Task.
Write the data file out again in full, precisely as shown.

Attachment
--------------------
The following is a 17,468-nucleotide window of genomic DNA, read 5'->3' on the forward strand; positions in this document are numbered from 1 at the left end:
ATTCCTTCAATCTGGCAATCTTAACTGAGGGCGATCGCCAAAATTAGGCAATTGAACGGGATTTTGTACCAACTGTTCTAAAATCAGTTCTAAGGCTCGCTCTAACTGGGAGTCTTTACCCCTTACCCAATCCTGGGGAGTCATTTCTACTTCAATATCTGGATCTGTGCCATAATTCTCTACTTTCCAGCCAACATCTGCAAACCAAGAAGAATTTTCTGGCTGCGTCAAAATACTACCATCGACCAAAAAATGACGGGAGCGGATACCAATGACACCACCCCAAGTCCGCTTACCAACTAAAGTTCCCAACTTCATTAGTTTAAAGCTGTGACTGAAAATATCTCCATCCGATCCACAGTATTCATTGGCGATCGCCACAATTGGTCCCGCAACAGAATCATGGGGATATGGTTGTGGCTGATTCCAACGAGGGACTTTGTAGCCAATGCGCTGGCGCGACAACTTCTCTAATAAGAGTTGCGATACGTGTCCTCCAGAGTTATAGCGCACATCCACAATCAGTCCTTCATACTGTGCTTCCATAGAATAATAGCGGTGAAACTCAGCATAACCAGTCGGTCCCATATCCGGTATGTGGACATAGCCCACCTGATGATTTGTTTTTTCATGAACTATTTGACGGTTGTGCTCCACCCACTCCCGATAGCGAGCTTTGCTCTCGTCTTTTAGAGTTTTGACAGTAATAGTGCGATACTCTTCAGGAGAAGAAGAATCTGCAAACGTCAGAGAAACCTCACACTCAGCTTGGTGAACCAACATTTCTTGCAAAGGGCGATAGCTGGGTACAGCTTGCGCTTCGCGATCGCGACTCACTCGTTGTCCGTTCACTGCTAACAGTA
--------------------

The following is a 17,468-nucleotide window of genomic DNA, read 5'->3' on the forward strand; positions in this document are numbered from 1 at the left end:
ATTCCTTCAATCTGGCAATCTTAACTGAGGGCGATCGCCAAAATTAGGCAATTGAACGGGATTTTGTACCAACTGTTCTAAAATCAGTTCTAAGGCTCGCTCTAACTGGGAGTCTTTACCCCTTACCCAATCCTGGGGAGTCATTTCTACTTCAATATCTGGATCTGTGCCATAATTCTCTACTTTCCAGCCAACATCTGCAAACCAAGAAGAATTTTCTGGCTGCGTCAAAATACTACCATCGACCAAAAAATGACGGGAGCGGATACCAATGACACCACCCCAAGTCCGCTTACCAACTAAAGTTCCCAACTTCATTAGTTTAAAGCTGTGACTGAAAATATCTCCATCCGATCCACAGTATTCATTGGCGATCGCCACAATTGGTCCCGCAACAGAATCATGGGGATATGGTTGTGGCTGATTCCAACGAGGGACTTTGTAGCCAATGCGCTGGCGCGACAACTTCTCTAATAAGAGTTGCGATACGTGTCCTCCAGAGTTATAGCGCACATCCACAATCAGTCCTTCATACTGTGCTTCCATAGAATAATAGCGGTGAAACTCAGCATAACCAGTCGGTCCCATATCCGGTATGTGGACATAGCCCACCTGATGATTTGTTTTTTCATGAACTATTTGACGGTTGTGCTCCACCCACTCCCGATAGCGAGCTTTGCTCTCGTCTTTTAGAGTTTTGACAGTAATAGTGCGATACTCTTCAGGAGAAGAAGAATCTGCAAACGTCAGAGAAACCTCACACTCAGCTTGGTGAACCAACATTTCTTGCAAAGGGCGATAGCTGGGTACAGCTTGCGCTTCGCGATCGCGACTCACTCGTTGTCCGTTCACTGCTAACAGTA